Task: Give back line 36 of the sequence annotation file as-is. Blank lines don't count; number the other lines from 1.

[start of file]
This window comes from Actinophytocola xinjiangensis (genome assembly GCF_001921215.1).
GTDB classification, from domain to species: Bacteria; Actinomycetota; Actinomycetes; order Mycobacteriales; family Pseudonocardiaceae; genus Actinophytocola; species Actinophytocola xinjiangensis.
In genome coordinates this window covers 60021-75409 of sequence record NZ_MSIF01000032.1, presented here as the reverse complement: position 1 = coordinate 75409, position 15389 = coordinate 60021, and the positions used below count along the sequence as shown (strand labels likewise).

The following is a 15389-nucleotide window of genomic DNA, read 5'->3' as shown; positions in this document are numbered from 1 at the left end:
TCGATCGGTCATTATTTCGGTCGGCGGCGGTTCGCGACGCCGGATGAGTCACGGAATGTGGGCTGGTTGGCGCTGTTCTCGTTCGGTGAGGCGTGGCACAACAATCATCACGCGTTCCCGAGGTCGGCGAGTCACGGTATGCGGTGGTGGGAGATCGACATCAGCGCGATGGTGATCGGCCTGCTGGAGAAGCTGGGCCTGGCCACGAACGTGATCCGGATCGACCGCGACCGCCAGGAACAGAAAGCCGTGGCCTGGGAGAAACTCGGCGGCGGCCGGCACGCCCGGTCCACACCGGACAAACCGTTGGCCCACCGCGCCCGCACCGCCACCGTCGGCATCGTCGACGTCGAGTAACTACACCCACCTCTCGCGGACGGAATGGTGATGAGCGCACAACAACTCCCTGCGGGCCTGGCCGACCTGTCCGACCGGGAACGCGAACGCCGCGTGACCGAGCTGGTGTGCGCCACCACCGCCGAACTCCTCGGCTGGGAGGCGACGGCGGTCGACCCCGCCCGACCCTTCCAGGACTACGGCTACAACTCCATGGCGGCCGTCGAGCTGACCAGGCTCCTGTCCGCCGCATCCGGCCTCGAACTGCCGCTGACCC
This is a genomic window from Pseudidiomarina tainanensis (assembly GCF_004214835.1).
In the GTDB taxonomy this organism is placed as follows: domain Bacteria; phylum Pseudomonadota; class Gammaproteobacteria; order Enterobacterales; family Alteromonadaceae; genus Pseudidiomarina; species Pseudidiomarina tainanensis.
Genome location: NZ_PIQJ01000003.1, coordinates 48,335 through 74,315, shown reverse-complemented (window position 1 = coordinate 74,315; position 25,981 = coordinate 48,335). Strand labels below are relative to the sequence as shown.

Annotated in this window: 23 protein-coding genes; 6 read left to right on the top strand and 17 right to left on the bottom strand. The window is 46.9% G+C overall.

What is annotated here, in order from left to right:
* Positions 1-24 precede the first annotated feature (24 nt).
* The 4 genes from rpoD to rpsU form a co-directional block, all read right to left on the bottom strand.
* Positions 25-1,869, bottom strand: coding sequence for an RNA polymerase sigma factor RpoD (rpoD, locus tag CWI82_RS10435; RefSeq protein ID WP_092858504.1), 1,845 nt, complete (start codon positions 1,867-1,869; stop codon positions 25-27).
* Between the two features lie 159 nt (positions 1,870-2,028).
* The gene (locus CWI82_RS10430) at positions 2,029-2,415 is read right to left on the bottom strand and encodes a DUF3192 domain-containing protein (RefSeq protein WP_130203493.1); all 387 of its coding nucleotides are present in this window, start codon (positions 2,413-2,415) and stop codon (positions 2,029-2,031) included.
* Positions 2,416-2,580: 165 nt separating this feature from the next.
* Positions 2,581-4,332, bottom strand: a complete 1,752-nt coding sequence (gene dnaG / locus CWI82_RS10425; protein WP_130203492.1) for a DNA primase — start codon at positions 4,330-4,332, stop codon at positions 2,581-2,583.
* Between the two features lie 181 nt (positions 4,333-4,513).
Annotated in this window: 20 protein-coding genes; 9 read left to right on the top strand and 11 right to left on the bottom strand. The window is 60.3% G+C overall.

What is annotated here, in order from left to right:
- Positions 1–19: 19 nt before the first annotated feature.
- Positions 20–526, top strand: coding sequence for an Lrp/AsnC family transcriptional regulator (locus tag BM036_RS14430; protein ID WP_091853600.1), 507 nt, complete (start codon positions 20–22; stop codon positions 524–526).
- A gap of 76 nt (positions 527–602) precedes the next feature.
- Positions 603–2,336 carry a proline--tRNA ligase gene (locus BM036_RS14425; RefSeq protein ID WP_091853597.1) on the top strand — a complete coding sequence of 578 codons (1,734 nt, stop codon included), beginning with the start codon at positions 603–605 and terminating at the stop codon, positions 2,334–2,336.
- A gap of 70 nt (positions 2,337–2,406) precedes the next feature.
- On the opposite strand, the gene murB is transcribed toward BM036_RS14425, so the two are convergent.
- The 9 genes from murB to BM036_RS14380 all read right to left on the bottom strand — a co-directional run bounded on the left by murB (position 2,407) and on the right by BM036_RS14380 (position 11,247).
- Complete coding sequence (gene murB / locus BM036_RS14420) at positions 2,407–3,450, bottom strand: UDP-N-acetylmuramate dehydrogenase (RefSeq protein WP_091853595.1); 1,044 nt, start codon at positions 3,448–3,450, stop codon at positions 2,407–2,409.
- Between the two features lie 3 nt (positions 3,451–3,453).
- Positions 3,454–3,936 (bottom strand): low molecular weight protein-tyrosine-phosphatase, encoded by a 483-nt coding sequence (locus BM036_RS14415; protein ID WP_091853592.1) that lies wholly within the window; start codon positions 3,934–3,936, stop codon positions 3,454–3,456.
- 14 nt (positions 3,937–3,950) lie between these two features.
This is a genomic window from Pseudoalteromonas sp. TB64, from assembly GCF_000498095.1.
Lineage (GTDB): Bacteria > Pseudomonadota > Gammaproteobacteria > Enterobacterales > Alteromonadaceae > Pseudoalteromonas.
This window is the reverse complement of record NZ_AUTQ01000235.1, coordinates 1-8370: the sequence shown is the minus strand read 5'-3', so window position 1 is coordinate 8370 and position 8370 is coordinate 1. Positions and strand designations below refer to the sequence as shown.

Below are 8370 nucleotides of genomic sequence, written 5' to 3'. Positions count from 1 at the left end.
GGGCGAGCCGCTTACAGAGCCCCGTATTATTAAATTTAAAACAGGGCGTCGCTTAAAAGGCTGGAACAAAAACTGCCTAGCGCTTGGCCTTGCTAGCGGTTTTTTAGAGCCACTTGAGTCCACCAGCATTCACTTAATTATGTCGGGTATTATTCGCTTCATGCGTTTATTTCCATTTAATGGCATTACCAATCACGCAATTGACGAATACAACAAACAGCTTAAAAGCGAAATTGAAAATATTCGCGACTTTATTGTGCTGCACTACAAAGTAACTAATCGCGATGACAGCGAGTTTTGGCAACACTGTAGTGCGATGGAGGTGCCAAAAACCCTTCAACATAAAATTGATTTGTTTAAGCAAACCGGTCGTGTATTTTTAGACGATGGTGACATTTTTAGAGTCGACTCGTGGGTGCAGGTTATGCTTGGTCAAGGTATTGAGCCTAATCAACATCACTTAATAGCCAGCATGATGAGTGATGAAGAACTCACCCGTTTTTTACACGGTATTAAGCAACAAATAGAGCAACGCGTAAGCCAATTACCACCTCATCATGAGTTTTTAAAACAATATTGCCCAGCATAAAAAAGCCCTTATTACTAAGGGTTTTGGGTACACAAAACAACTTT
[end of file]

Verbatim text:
GGGCGAGCCGCTTACAGAGCCCCGTATTATTAAATTTAAAACAGGGCGTCGCTTAAAAGGCTGGAACAAAAACTGCCTAGCGCTTGGCCTTGCTAGCGGTTTTTTAGAGCCACTTGAGTCCACCAGCATTCACTTAATTATGTCGGGTATTATTCGCTTCATGCGTTTATTTCCATTTAATGGCATTACCAATCACGCAATTGACGAATACAACAAACAGCTTAAAAGCGAAATTGAAAATATTCGCGACTTTATTGTGCTGCACTACAAAGTAACTAATCGCGATGACAGCGAGTTTTGGCAACACTGTAGTGCGATGGAGGTGCCAAAAACCCTTCAACATAAAATTGATTTGTTTAAGCAAACCGGTCGTGTATTTTTAGACGATGGTGACATTTTTAGAGTCGACTCGTGGGTGCAGGTTATGCTTGGTCAAGGTATTGAGCCTAATCAACATCACTTAATAGCCAGCATGATGAGTGATGAAGAACTCACCCGTTTTTTACACGGTATTAAGCAACAAATAGAGCAACGCGTAAGCCAATTACCACCTCATCATGAGTTTTTAAAACAATATTGCCCAGCATAAAAAAGCCCTTATTACTAAGGGTTTTGGGTACACAAAACAACTTT